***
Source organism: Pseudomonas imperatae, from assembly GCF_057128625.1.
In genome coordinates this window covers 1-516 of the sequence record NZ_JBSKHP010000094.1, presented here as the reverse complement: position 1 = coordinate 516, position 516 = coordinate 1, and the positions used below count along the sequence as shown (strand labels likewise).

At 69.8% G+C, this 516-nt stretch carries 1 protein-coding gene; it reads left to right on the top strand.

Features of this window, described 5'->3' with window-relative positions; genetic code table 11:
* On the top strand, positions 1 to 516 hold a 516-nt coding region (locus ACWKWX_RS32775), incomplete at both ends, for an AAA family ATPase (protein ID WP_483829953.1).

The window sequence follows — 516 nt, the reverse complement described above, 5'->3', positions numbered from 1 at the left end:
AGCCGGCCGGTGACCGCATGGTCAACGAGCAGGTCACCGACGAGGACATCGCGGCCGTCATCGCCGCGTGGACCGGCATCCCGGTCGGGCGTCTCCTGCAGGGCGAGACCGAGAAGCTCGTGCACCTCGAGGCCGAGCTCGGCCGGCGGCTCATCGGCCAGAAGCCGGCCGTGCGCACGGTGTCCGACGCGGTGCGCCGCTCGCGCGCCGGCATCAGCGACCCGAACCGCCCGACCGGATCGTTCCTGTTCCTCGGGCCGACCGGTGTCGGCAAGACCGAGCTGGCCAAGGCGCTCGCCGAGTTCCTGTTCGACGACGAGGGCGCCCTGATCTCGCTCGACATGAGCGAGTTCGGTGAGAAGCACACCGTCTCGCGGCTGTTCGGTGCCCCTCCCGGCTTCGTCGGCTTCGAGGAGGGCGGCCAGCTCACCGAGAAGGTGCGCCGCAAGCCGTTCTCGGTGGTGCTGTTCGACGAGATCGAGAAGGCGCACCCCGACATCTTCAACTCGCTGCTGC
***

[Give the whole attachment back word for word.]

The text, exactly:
Source organism: Pseudomonas imperatae, from assembly GCF_057128625.1.
In genome coordinates this window covers 1-516 of the sequence record NZ_JBSKHP010000094.1, presented here as the reverse complement: position 1 = coordinate 516, position 516 = coordinate 1, and the positions used below count along the sequence as shown (strand labels likewise).

At 69.8% G+C, this 516-nt stretch carries 1 protein-coding gene; it reads left to right on the top strand.

Features of this window, described 5'->3' with window-relative positions; genetic code table 11:
* On the top strand, positions 1 to 516 hold a 516-nt coding region (locus ACWKWX_RS32775), incomplete at both ends, for an AAA family ATPase (protein ID WP_483829953.1).

The window sequence follows — 516 nt, the reverse complement described above, 5'->3', positions numbered from 1 at the left end:
AGCCGGCCGGTGACCGCATGGTCAACGAGCAGGTCACCGACGAGGACATCGCGGCCGTCATCGCCGCGTGGACCGGCATCCCGGTCGGGCGTCTCCTGCAGGGCGAGACCGAGAAGCTCGTGCACCTCGAGGCCGAGCTCGGCCGGCGGCTCATCGGCCAGAAGCCGGCCGTGCGCACGGTGTCCGACGCGGTGCGCCGCTCGCGCGCCGGCATCAGCGACCCGAACCGCCCGACCGGATCGTTCCTGTTCCTCGGGCCGACCGGTGTCGGCAAGACCGAGCTGGCCAAGGCGCTCGCCGAGTTCCTGTTCGACGACGAGGGCGCCCTGATCTCGCTCGACATGAGCGAGTTCGGTGAGAAGCACACCGTCTCGCGGCTGTTCGGTGCCCCTCCCGGCTTCGTCGGCTTCGAGGAGGGCGGCCAGCTCACCGAGAAGGTGCGCCGCAAGCCGTTCTCGGTGGTGCTGTTCGACGAGATCGAGAAGGCGCACCCCGACATCTTCAACTCGCTGCTGC